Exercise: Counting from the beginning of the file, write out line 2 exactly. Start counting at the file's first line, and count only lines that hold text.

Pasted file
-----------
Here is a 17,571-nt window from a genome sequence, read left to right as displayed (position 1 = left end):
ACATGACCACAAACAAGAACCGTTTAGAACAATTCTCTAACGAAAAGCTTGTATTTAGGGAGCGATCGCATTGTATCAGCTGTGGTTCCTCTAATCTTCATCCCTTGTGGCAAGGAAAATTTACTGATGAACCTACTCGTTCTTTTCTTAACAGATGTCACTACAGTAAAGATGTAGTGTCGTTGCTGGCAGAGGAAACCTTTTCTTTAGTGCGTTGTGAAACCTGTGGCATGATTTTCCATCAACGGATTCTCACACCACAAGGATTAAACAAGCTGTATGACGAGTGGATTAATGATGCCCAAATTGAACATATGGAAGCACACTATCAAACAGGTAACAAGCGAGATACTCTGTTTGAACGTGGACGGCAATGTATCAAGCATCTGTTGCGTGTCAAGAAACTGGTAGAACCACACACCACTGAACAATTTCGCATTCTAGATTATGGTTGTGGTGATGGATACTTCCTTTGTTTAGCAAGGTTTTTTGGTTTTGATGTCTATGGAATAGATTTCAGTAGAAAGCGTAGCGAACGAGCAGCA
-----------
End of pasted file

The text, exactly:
ACATGACCACAAACAAGAACCGTTTAGAACAATTCTCTAACGAAAAGCTTGTATTTAGGGAGCGATCGCATTGTATCAGCTGTGGTTCCTCTAATCTTCATCCCTTGTGGCAAGGAAAATTTACTGATGAACCTACTCGTTCTTTTCTTAACAGATGTCACTACAGTAAAGATGTAGTGTCGTTGCTGGCAGAGGAAACCTTTTCTTTAGTGCGTTGTGAAACCTGTGGCATGATTTTCCATCAACGGATTCTCACACCACAAGGATTAAACAAGCTGTATGACGAGTGGATTAATGATGCCCAAATTGAACATATGGAAGCACACTATCAAACAGGTAACAAGCGAGATACTCTGTTTGAACGTGGACGGCAATGTATCAAGCATCTGTTGCGTGTCAAGAAACTGGTAGAACCACACACCACTGAACAATTTCGCATTCTAGATTATGGTTGTGGTGATGGATACTTCCTTTGTTTAGCAAGGTTTTTTGGTTTTGATGTCTATGGAATAGATTTCAGTAGAAAGCGTAGCGAACGAGCAGCA